In my last post, I argued that interaction between the human and the AI system was necessary in order for the AI system to “stay on track” as we encounter new and unforeseen changes to the environment. The most obvious implementation of this would be to have an AI system that keeps an estimate of the reward function. It acts to maximize its current estimate of the reward function, while simultaneously updating the reward through human feedback. However, this approach has significant problems.
Looking at the description of this approach, one thing that stands out is that the actions are chosen according to a reward that we know is going to change. (This is what leads to the incentive to disable the narrow value learning system.) This seems clearly wrong: surely our plans should account for the fact that our rewards will change, without treating such a change as adversarial? This suggests that we need to have our action selection mechanism take the future rewards into account as well.
While we don’t know what the future reward will be, we can certainly have a probability distribution over it. So what if we had uncertainty over reward functions, and took that uncertainty into account while choosing actions?
We’ve drilled down on the problem sufficiently far that we can create a formal model and see what happens. So, let’s consider the following setup:
- The human, Alice, knows the “true” reward function that she would like to have optimized.
- The AI system maintains a probability distribution over reward functions, and acts to maximize the expected sum of rewards under this distribution.
- Alice and the AI system take turns acting. Alice knows that the AI learns from her actions, and chooses actions accordingly.
- Alice’s action space is such that she cannot take the action “tell the AI system the true reward function” (otherwise the problem would become trivial).
- Given these assumptions, Alice and the AI system act optimally.
This is the setup of Cooperative Inverse Reinforcement Learning (CIRL). The optimal solution to this problem typically involves Alice “teaching” the AI system by taking actions that communicate what she does and does not like, while the AI system “asks” about parts of the reward by taking actions that would force Alice to behave in different ways for different rewards.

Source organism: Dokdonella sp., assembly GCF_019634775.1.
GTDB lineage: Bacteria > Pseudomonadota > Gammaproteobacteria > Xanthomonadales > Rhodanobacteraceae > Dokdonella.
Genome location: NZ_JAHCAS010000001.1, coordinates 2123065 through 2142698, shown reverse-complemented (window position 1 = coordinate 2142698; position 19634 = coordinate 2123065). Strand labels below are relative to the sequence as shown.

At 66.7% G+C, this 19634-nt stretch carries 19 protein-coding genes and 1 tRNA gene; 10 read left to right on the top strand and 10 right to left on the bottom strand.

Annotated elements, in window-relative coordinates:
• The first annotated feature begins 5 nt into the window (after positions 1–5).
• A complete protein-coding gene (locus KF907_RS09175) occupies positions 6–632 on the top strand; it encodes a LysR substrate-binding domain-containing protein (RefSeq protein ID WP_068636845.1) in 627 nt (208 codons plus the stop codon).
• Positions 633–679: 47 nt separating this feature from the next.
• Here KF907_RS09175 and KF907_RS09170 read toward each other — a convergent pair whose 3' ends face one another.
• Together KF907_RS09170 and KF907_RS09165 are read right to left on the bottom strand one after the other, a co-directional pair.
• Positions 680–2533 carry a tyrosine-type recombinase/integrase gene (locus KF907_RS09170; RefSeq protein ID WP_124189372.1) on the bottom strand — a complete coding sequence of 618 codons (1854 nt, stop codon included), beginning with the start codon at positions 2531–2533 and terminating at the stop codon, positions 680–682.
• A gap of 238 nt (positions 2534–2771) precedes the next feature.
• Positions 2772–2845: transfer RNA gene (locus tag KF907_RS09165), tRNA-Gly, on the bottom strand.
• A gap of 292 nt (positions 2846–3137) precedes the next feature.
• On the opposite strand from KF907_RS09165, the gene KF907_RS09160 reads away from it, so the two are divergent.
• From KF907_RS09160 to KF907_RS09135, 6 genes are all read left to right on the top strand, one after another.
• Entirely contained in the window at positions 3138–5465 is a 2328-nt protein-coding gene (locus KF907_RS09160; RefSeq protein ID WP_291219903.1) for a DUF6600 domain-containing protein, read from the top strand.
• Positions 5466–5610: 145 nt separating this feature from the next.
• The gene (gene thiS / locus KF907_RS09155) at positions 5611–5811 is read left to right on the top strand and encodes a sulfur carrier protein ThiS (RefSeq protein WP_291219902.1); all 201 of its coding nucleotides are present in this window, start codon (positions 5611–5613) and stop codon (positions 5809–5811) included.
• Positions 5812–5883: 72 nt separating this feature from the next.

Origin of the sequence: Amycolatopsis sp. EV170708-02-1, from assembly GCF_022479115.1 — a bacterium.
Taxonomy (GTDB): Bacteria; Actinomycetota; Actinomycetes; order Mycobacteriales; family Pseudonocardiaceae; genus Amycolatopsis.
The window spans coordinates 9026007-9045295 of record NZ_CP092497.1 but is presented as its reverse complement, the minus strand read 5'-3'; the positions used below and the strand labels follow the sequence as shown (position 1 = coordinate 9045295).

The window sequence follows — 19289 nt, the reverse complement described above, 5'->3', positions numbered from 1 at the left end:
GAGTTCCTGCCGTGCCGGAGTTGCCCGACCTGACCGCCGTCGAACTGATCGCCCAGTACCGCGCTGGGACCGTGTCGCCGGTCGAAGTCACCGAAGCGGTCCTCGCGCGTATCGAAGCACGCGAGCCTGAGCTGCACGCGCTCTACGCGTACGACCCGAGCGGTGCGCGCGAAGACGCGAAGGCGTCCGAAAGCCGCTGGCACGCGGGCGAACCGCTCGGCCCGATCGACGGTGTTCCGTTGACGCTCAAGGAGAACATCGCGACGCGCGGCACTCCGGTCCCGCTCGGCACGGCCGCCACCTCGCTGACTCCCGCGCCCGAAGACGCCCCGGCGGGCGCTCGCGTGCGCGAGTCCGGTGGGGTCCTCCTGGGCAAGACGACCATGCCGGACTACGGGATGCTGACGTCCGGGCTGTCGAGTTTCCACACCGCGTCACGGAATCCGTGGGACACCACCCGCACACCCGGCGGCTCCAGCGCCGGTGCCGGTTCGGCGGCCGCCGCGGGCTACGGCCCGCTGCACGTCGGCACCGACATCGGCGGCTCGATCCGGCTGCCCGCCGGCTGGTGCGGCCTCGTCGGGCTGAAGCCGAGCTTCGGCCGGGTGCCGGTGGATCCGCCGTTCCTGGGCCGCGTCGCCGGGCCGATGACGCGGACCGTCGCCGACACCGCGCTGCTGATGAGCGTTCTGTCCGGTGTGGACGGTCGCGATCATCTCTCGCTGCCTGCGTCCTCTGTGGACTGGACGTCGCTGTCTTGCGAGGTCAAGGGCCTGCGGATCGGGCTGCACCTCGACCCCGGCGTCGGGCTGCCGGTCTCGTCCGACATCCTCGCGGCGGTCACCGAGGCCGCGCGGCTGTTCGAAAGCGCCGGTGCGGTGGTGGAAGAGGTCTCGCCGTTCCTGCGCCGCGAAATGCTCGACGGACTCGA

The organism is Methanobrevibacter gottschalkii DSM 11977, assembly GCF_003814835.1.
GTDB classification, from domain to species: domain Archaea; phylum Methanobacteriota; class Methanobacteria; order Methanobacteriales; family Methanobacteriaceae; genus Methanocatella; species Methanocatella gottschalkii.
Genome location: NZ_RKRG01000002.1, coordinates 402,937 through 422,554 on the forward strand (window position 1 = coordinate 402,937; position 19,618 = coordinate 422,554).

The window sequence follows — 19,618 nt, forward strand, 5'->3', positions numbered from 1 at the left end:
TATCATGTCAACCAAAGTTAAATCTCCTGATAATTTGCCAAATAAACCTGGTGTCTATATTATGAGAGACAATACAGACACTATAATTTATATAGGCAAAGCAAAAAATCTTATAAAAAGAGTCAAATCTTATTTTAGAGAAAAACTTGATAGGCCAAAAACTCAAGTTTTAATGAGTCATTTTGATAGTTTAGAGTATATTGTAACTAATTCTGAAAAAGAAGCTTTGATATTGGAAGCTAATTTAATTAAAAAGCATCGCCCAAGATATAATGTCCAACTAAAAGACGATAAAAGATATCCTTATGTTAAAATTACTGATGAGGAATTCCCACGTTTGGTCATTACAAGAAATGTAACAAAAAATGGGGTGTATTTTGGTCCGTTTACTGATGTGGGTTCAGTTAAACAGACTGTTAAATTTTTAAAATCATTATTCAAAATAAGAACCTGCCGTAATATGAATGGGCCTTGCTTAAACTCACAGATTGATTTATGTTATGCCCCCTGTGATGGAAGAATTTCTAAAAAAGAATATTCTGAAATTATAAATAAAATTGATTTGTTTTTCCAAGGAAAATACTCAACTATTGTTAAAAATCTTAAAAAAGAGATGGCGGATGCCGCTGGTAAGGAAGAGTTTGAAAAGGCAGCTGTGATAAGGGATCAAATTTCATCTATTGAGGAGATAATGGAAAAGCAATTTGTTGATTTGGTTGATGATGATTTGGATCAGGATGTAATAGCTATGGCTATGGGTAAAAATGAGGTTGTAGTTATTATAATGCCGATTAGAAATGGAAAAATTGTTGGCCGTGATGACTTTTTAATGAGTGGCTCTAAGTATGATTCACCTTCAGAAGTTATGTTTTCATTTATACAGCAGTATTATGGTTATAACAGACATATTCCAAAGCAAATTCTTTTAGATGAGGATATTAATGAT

Does this solve our problems?
Two of the problems we identified in the last post are simply assumed away:
- Alice does not know the “true” reward function, but we assumed that she does.
- Alice may be unable to optimally give feedback to the AI system, but we assume that she is optimal here.
So this particular kind of reward uncertainty does not fix either of these problems. What about convergent instrumental subgoals?
Utility preservation. One major worry we had with the original setup was that the AI system would disable its narrow value learning system, as a manifestation of the instrumental goal of protecting its utility function. This is reversed in our setup: the AI system has a positive incentive to continue doing narrow value learning, since it helps it hone in on the true reward function, which in turn allows it to optimize the reward better. (We might worry that this prevents us from fixing any problems in the narrow value learning system, but that is a robustness problem: in the world where everything is working correctly, this is the correct incentive.)
Survival incentive, aka shutdown incorrigibility. Another worry is that the AI system has a survival incentive that causes it to prevent us from shutting it down. With reward uncertainty, the fact that we are trying to shut the AI system down is itself strong evidence about the reward function. The AI system should reason that its operation leads to worse outcomes, and so allow itself to be turned off.
The Off-Switch Game formalizes this reasoning in a simple setting. The AI system can either directly take action a (perhaps by disabling an off switch), can shut down, or can allow Alice to choose between these options. If the AI system allows Alice to choose, Alice then decides whether or not to shut down the AI system. Assuming that Alice is optimal, the AI system reasons that when Alice chooses to shut it down, the true reward function must have been one which makes the action a bad, and so it does better by deferring to Alice. However, when Alice is modeled as noisily rational instead of optimal, the AI system might reason that Alice might make a mistake when deciding to shut the AI system down, and so it might take action a directly without deferring to her. So, the AI system becomes shutdown corrigible, as long as it assumes that Alice is sufficiently rational.